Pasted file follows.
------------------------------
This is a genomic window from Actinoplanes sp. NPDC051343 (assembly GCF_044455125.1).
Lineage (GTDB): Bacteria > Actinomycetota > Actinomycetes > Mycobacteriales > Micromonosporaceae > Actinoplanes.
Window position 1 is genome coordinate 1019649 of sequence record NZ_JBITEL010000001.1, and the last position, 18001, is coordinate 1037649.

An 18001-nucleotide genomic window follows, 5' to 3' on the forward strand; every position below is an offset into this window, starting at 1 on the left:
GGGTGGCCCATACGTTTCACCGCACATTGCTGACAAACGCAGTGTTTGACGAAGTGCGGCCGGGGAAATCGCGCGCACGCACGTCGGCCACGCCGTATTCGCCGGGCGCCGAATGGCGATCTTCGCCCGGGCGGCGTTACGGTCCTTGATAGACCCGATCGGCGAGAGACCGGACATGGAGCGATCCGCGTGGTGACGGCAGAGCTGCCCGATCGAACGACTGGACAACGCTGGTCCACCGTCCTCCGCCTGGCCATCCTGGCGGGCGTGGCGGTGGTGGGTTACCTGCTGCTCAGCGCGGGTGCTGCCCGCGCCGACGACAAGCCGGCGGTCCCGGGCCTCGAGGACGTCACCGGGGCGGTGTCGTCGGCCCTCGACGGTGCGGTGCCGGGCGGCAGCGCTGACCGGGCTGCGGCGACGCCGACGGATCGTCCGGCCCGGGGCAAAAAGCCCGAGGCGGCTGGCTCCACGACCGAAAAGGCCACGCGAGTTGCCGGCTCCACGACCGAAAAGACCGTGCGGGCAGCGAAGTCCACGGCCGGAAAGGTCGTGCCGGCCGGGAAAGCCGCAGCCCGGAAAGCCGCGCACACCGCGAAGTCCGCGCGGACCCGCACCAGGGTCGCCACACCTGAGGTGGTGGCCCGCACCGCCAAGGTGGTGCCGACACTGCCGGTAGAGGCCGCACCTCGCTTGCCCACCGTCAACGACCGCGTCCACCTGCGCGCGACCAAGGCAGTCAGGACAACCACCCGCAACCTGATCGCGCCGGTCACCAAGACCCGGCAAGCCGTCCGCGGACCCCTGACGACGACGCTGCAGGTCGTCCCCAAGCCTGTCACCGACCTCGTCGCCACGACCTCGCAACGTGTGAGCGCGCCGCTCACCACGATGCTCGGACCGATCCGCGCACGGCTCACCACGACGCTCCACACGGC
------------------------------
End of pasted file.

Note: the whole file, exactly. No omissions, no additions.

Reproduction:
This is a genomic window from Actinoplanes sp. NPDC051343 (assembly GCF_044455125.1).
Lineage (GTDB): Bacteria > Actinomycetota > Actinomycetes > Mycobacteriales > Micromonosporaceae > Actinoplanes.
Window position 1 is genome coordinate 1019649 of sequence record NZ_JBITEL010000001.1, and the last position, 18001, is coordinate 1037649.

An 18001-nucleotide genomic window follows, 5' to 3' on the forward strand; every position below is an offset into this window, starting at 1 on the left:
GGGTGGCCCATACGTTTCACCGCACATTGCTGACAAACGCAGTGTTTGACGAAGTGCGGCCGGGGAAATCGCGCGCACGCACGTCGGCCACGCCGTATTCGCCGGGCGCCGAATGGCGATCTTCGCCCGGGCGGCGTTACGGTCCTTGATAGACCCGATCGGCGAGAGACCGGACATGGAGCGATCCGCGTGGTGACGGCAGAGCTGCCCGATCGAACGACTGGACAACGCTGGTCCACCGTCCTCCGCCTGGCCATCCTGGCGGGCGTGGCGGTGGTGGGTTACCTGCTGCTCAGCGCGGGTGCTGCCCGCGCCGACGACAAGCCGGCGGTCCCGGGCCTCGAGGACGTCACCGGGGCGGTGTCGTCGGCCCTCGACGGTGCGGTGCCGGGCGGCAGCGCTGACCGGGCTGCGGCGACGCCGACGGATCGTCCGGCCCGGGGCAAAAAGCCCGAGGCGGCTGGCTCCACGACCGAAAAGGCCACGCGAGTTGCCGGCTCCACGACCGAAAAGACCGTGCGGGCAGCGAAGTCCACGGCCGGAAAGGTCGTGCCGGCCGGGAAAGCCGCAGCCCGGAAAGCCGCGCACACCGCGAAGTCCGCGCGGACCCGCACCAGGGTCGCCACACCTGAGGTGGTGGCCCGCACCGCCAAGGTGGTGCCGACACTGCCGGTAGAGGCCGCACCTCGCTTGCCCACCGTCAACGACCGCGTCCACCTGCGCGCGACCAAGGCAGTCAGGACAACCACCCGCAACCTGATCGCGCCGGTCACCAAGACCCGGCAAGCCGTCCGCGGACCCCTGACGACGACGCTGCAGGTCGTCCCCAAGCCTGTCACCGACCTCGTCGCCACGACCTCGCAACGTGTGAGCGCGCCGCTCACCACGATGCTCGGACCGATCCGCGCACGGCTCACCACGACGCTCCACACGGC